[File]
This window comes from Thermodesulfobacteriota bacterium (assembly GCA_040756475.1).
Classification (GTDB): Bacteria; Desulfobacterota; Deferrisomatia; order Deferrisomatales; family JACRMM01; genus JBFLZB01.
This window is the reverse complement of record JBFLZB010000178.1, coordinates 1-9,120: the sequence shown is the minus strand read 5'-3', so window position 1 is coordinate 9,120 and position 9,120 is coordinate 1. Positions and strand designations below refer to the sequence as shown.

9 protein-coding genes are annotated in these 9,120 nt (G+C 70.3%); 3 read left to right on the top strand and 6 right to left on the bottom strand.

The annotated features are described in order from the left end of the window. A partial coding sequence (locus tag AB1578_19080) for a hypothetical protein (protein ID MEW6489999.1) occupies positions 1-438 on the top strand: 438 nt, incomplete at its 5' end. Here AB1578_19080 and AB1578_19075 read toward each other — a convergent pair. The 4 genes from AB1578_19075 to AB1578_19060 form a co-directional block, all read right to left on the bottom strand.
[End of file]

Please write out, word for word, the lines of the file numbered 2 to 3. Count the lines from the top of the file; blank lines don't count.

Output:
Classification (GTDB): Bacteria; Desulfobacterota; Deferrisomatia; order Deferrisomatales; family JACRMM01; genus JBFLZB01.
This window is the reverse complement of record JBFLZB010000178.1, coordinates 1-9,120: the sequence shown is the minus strand read 5'-3', so window position 1 is coordinate 9,120 and position 9,120 is coordinate 1. Positions and strand designations below refer to the sequence as shown.